Best of luck,

Rachel LaMar, J.D.
LaMar Real Estate, Inc.
0 votes Thank Flag Link Mon Jun 6, 2011
Your are not obligated to use the listing agent and right now you have the ball in your court. Honestly it looks bad if that agent showed you the property and drew up the first offer. If you feel that agent isnt representing you best interst, then it is a no brainer. Go get your buyers agent, but if you have formed a relationship with this other agent, then it could make the deal go sower. I think just be honest with the agent and do what is best for you.
0 votes Thank Flag Link Mon Jun 6, 2011
Yes, you can hire a buyers agent to take you through the process. Just be sure to emphasize that you do not want the listing agent to be representing the seller as a client and you as a customer. You need your own negotiator and advocate!
0 votes Thank Flag Link Mon Jun 6, 2011
You can do whatever you feel is necessary. The question will be about who is going to pay that agent. The agent you hire should be able to handle that for you. Some agent's won't help you at this point, because they may not get paid. But choose your buyer's agent and let them find out for you.

There is no animosity involved as to being represented...its' about the money and the Listing Agent may not be obligated to pay your agent if you didn't introduce them into the picture before you saw the property.
0 votes Thank Flag Link Sat Jun 4, 2011
Yes, you can and I suggest you do. My reasoning is simply because the seller's agent has a fiduciary duty to the seller and not to you. Where as, your agent has the fiduciary duty to you and not the seller. However, this does not mean that this will not cause "bad blood" regarding the commission split between brokers because most agents want it all if they can get it all...sad but true in many cases.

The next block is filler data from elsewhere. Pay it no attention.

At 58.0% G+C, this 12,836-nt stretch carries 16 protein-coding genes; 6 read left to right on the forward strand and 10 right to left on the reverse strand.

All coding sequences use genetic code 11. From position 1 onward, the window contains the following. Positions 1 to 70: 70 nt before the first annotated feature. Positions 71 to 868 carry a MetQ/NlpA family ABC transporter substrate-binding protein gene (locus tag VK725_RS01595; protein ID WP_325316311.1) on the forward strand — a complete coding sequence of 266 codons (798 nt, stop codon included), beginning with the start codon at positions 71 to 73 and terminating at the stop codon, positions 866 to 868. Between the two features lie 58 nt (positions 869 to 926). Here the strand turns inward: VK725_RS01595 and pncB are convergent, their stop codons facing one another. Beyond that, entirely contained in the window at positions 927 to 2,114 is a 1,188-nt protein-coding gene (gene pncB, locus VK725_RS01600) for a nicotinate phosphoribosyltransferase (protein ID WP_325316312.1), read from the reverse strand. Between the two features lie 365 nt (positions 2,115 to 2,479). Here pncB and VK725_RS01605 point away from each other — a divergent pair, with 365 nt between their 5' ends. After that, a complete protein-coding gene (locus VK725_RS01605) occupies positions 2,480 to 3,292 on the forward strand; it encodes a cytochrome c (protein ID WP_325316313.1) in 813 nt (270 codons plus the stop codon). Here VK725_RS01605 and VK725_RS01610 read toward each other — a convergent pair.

Brian Moore
0 votes Thank Flag Link Thu Jun 2, 2011
Yes you can, just make it know that you are being represented by so and so!
0 votes Thank Flag Link Wed May 25, 2011
Hi, you are absolutely entitled to your own representation because the sellers agent represents the sellers best interest, always.

0 votes Thank Flag Link Wed May 25, 2011
Absolutely you are entitled to have agency representation to help you negotiate a deal on an aprtment to buy. You use the term "help me out" I assume this means that your offer was not accepted and you want help in the negotiation. Do not confuse Agency Representation to help you out with who pays the commission and whether the seller's broker or lisitng agent is required to share any of his commission with your Buyer Agent. This is a completely different issue. Your Buyer Agent can review with you how he/she gets paid and whether the Seller's Agent will split the commission.
Web Reference: http://www.viplerrealty.com
0 votes Thank Flag Link Tue May 24, 2011
Yes Sdt you can. You are entitled to your own representation and let your Broker handle the rest as well as follow up with the counter-offer. The Disclosure is NOT a Contract and all it does is make it transparent to you that the Listing Agent is representing the Seller and has the Sellers authority to work directly with an unrepresented party. Hopefully your Broker can explain to the Listing agent the Disclosure laws and why he is in the picture now: for your protection and to safeguard your interests. For all you know the Seller probably will be relieved that there will be 2 separate agents representing each party. Yes, a Buyers broker does get paid from the whole commission the Seller pays. Good Luck and I hope it works out!
0 votes Thank Flag Link Tue May 24, 2011
Sdtrendy, who do you expect will pay the buyer's agent?
0 votes Thank Flag Link Tue May 24, 2011
Oh - so the disclosure is a commitment? I thought it was just what kind of a broker they could be, not to indicate I was signing with him ... I have to say that is not clear. The brokers don't say -- "you are signing with me for this apartment and no other broker can negotiate for you."

hmmm - that is pretty hinky
0 votes Thank Flag Link Tue May 24, 2011